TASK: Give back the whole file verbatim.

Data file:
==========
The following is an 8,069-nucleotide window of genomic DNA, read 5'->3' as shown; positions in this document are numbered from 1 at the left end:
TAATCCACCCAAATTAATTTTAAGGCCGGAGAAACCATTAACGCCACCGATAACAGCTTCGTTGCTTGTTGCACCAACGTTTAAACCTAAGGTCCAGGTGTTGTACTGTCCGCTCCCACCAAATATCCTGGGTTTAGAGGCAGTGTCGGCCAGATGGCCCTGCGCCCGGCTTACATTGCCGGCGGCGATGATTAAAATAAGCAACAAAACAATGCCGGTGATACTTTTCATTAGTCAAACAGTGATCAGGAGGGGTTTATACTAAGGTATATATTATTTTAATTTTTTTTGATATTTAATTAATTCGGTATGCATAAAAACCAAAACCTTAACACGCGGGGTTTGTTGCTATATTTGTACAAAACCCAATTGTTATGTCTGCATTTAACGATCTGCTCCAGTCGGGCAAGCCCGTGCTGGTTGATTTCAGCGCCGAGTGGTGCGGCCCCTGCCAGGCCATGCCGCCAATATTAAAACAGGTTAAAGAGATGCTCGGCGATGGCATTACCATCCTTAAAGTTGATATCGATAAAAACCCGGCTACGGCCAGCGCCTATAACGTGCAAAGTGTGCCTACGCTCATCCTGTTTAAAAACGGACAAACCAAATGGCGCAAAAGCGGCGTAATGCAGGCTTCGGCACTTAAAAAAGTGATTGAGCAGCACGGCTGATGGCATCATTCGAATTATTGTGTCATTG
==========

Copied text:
The following is an 8,069-nucleotide window of genomic DNA, read 5'->3' as shown; positions in this document are numbered from 1 at the left end:
TAATCCACCCAAATTAATTTTAAGGCCGGAGAAACCATTAACGCCACCGATAACAGCTTCGTTGCTTGTTGCACCAACGTTTAAACCTAAGGTCCAGGTGTTGTACTGTCCGCTCCCACCAAATATCCTGGGTTTAGAGGCAGTGTCGGCCAGATGGCCCTGCGCCCGGCTTACATTGCCGGCGGCGATGATTAAAATAAGCAACAAAACAATGCCGGTGATACTTTTCATTAGTCAAACAGTGATCAGGAGGGGTTTATACTAAGGTATATATTATTTTAATTTTTTTTGATATTTAATTAATTCGGTATGCATAAAAACCAAAACCTTAACACGCGGGGTTTGTTGCTATATTTGTACAAAACCCAATTGTTATGTCTGCATTTAACGATCTGCTCCAGTCGGGCAAGCCCGTGCTGGTTGATTTCAGCGCCGAGTGGTGCGGCCCCTGCCAGGCCATGCCGCCAATATTAAAACAGGTTAAAGAGATGCTCGGCGATGGCATTACCATCCTTAAAGTTGATATCGATAAAAACCCGGCTACGGCCAGCGCCTATAACGTGCAAAGTGTGCCTACGCTCATCCTGTTTAAAAACGGACAAACCAAATGGCGCAAAAGCGGCGTAATGCAGGCTTCGGCACTTAAAAAAGTGATTGAGCAGCACGGCTGATGGCATCATTCGAATTATTGTGTCATTG